Reflections on the Humanitarian Logistics for Refugees in the Netherlands from Three Perspectives: Maslow, Max-Neef, and Dooyeweerd

The world currently faces the highest number in recorded history of people fleeing from war and violence. Refugee-hosting countries in the western part of the world experience the effects of global issues more than ever and face dealing with humanitarian logistics for refugees on an unprecedented sc...

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Bibliographic Details
Published in:Philosophia reformata
Authors: Burken, Christine Boshuijzen van ; Goede, Roelien ; Niekerk, Attie S. van
Format: Electronic Article
Language:English
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Published: Brill [2020]
In: Philosophia reformata
Year: 2020, Volume: 85, Issue: 2, Pages: 157-180
RelBib Classification:KBD Benelux countries
NCC Social ethics
NCD Political ethics
VA Philosophy
ZC Politics in general
Further subjects:B Herman Dooyeweerd
B Abraham Maslow
B Manfred Max-Neef
B human well-being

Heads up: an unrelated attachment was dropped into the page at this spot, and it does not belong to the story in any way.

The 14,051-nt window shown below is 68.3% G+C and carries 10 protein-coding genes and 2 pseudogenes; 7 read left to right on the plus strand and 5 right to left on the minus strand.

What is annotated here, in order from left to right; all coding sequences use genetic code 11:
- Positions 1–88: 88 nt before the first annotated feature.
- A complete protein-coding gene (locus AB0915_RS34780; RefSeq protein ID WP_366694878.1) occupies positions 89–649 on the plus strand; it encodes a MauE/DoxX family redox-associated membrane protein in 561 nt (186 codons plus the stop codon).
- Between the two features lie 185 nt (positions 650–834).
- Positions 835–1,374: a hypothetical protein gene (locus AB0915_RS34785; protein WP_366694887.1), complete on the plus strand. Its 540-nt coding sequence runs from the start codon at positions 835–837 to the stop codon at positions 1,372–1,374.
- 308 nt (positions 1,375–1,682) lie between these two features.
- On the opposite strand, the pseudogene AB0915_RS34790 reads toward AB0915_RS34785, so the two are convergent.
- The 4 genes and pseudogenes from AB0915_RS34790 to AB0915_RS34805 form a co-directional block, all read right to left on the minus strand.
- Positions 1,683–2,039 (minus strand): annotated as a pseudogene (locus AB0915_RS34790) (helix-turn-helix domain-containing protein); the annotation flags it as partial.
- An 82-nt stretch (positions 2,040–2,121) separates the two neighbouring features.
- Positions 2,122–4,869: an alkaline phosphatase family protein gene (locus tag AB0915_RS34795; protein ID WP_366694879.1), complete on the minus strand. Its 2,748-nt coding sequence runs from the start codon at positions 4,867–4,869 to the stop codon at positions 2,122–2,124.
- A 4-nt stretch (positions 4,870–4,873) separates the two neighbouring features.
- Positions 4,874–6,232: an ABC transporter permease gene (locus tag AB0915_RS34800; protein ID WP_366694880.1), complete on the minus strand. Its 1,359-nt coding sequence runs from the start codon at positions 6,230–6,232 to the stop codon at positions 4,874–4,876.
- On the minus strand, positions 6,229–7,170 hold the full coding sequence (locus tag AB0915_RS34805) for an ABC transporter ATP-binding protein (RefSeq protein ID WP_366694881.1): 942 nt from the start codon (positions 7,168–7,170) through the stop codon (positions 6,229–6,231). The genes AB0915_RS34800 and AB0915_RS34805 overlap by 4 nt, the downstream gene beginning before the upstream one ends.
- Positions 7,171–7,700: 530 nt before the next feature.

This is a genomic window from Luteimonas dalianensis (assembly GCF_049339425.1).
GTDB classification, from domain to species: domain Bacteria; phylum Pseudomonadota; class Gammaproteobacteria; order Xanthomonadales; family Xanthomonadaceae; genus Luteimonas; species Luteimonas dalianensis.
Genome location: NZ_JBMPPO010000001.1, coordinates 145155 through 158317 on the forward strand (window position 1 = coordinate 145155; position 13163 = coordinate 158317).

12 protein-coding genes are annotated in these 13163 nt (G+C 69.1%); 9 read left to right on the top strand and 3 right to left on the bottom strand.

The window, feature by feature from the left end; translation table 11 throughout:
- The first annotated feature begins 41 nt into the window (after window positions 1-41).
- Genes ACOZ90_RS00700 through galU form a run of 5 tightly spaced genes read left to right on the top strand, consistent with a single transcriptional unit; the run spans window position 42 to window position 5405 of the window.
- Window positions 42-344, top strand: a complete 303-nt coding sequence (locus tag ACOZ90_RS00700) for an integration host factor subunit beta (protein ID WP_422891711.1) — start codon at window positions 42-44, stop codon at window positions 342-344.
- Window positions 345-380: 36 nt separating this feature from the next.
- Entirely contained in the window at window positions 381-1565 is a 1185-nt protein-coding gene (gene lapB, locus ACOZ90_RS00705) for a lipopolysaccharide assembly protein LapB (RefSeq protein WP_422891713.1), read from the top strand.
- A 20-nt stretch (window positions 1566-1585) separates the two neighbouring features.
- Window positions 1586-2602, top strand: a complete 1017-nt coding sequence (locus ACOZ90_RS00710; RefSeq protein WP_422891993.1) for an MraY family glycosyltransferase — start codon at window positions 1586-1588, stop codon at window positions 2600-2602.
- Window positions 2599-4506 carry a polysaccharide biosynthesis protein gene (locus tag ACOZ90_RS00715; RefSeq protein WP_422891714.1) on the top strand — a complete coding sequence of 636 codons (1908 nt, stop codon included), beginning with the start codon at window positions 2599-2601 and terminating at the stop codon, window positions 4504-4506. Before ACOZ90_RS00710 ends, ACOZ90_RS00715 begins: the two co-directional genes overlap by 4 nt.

B humanitarian logistics
B Refugees
B wicked problems
Online Access: Volltext (Verlag)
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Summary:The world currently faces the highest number in recorded history of people fleeing from war and violence. Refugee-hosting countries in the western part of the world experience the effects of global issues more than ever and face dealing with humanitarian logistics for refugees on an unprecedented scale. These countries continuously optimize their policies regarding refugees by navigating between obligations toward the Geneva Refugee Treaty, manageability of the situation, and worries of their citizens voiced through public opinion. The issue can be considered a wicked problem because of its unpredictability, complexity, and global scale. Presuppositions about human flourishing affect the interpretation of well-being in refugee policies. In this article, we reflect on refugees’ experiences with Dutch asylum policies, analyzing these experiences through the theoretical lenses of Abraham Maslow, Manfred Max-Neef, and Herman Dooyeweerd. We learn from Maslow the importance of providing information for the satisfaction of basic needs; from Max-Neef we learn that, with the sole exception of the need for subsistence (that is, to remain alive), all fundamental needs are equally important; and from Dooyeweerd we learn that trust, though often overlooked, is important for refugee well-being.
ISSN:2352-8230
Contains:Enthalten in: Philosophia reformata
Persistent identifiers:DOI: 10.1163/23528230-8502A004